Lawrence has the lowest median household income in the state—about $34,000, nearly half the state average. Its poverty rate is among the highest. The Lawrence School District is in state receivership, and the city’s finances are subject to state oversight.

The city has been dogged by the kind of statistics and press coverage—corruption, drugs, crime (most recently there was the horrific beheading of a high school student)—that tend to scare away investors and corporations, not to mention would-be tourists.

Yet one could hardly say that Lawrence is devoid of economic activity these days—far from it, at least judging by the lunch rush on a recent day at El Pez Dorado, a restaurant that serves up roasted chicken, rice, fried plantains, and other Dominican specialties. El Pez Dorado is among scores of small immigrant-run businesses in Lawrence—salons, barbers, hardware stores, taco shops, many of them with storefront signs exclusively in Spanish.

“This is where the action is,” says Derek Mitchell, the executive director of the Lawrence Partnership, as he dug into a plate of chicken with rice and beans. “This is the kind of immigrant entrepreneurship that’s all over the place in Lawrence, but that doesn’t always get seen in the larger state picture.”

The line of customers at El Pez Dorado stretches to the door, through a cramped dining area with a handful of tables. But the restaurant’s owner, Saturnino Peralta, wants the place to be more than a popular hole in the wall. And thanks to a recently approved loan from the Lawrence Venture Fund, an expansion into an adjacent property is nearly complete. He is adding a dining room and bar with a shiny new tile floor and a full professional kitchen, which will allow Peralta to expand his catering operation. The restaurant is almost tripling in size, and Peralta expects to nearly double the number of employees to 18.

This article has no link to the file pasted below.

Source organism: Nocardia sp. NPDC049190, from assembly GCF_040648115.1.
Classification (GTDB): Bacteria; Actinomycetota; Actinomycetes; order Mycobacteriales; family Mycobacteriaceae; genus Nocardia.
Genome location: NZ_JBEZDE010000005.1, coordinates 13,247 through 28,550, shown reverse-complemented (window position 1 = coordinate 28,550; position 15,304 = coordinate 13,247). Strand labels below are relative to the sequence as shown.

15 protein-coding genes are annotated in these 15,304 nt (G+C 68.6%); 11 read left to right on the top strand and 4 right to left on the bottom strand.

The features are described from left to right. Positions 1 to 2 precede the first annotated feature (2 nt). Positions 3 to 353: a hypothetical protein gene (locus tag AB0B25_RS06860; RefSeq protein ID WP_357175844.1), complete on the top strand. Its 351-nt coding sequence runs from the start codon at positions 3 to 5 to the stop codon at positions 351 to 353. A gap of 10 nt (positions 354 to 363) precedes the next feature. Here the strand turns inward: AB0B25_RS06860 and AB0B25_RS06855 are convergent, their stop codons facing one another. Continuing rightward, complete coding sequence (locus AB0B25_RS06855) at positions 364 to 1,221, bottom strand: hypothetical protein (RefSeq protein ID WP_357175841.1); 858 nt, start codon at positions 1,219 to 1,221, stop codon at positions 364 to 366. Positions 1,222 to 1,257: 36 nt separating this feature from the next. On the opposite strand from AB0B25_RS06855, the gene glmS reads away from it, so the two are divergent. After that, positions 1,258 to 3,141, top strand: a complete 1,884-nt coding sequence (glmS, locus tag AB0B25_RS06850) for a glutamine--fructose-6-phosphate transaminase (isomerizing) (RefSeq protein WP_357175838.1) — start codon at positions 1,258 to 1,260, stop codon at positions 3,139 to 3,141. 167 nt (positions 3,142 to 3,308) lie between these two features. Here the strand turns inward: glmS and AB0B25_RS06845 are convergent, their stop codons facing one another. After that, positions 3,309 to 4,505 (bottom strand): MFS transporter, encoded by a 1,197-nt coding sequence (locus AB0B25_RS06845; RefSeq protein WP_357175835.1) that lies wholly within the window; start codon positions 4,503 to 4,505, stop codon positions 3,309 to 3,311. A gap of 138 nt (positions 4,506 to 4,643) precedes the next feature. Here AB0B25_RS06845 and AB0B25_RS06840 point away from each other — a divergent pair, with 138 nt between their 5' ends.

“I’m happy right now,” Peralta says in halting English. “The money will let me finish the new restaurant. We’re going to try to open for the new year.”

Peralta says the venture fund loan will also help him get out of another loan, one that he describes as “very bad.” It’s a predicament that many immigrant business owners of modest means face, Mitchell explains. Many are “unbanked,” meaning they rely on informal lenders who often charge high interest rates that can hobble a business’s growth.”

Saturnino Peralta and his wife, Yaniry Espinar, at El Pez Dorado in Lawrence.

Such “hard money” loans can carry interest rates as high as 47 percent, says Frank Carvalho, the executive director of Mill City Community Investments, a federally-chartered institution that is administering the Lawrence loan fund.

“Sometimes they have such heavy losses because they can’t afford the payment,” Carvalho says.  “It’s not infrequent to see bodegas change hands every year because there was a private investor and the owner couldn’t keep up, so it had to go to somebody else.”

Venture fund loans, typically in the range of $75,000 to $100,000, have interest rates in the range of 6 percent.

Hard-money loans can have interest rates as high as 47 percent, says Frank Carvalho, executive director of Mill City Community Investments.


Soon after the Lawrence Partnership launched the loan program in the fall of 2015, it became clear that it had tapped a profound need in the community. The fund began with $1 million in available funds, fronted by Eastern Bank, Enterprise Bank, TD Bank, and Merrimack Valley Federal Credit Union.

With an early crop of loan recipients, including a bakery and car audio store, leaders of the partnership were able to convince six more banks to join up, and the loan fund grew to $2.5 million. The city of Lawrence has agreed to guarantee 10 percent of the value of the loans, or $250,000. Only businesses that will add jobs and/or are deemed to add to the city’s retail climate are eligible for the loans. Pot, gun, and adult entertainment shops are specifically excluded.

From its inception, the Lawrence Partnership has sought to make members of the business community, including bank executives, part of its plans for boosting the city’s fortunes. And so it was that a core group of regional banks grew to see how investing in an often overlooked segment of the market, including the humble mom-and-pop shops that fill the city, could uniquely benefit Lawrence.

“They’ll create jobs,” says Chester Szablak, an executive vice president at Enterprise Bank and a member of the Lawrence Partnership’s board. “Ultimately the more jobs we can create by making capital available, the better for the city socially and economically.”

Derek Mitchell of the Lawrence Partnership moves easily between conversations with business executives and working class immigrants.

“What I feel so excited about is that for the first time in a long time banks are at the table with the city,” says Lawrence Mayor Daniel Rivera. “Lawrence at its core has always been supported by immigrant entrepreneurs, so there’s always a hunger for financial support, especially when banking institutions have failed in the past to make lending products to support them.”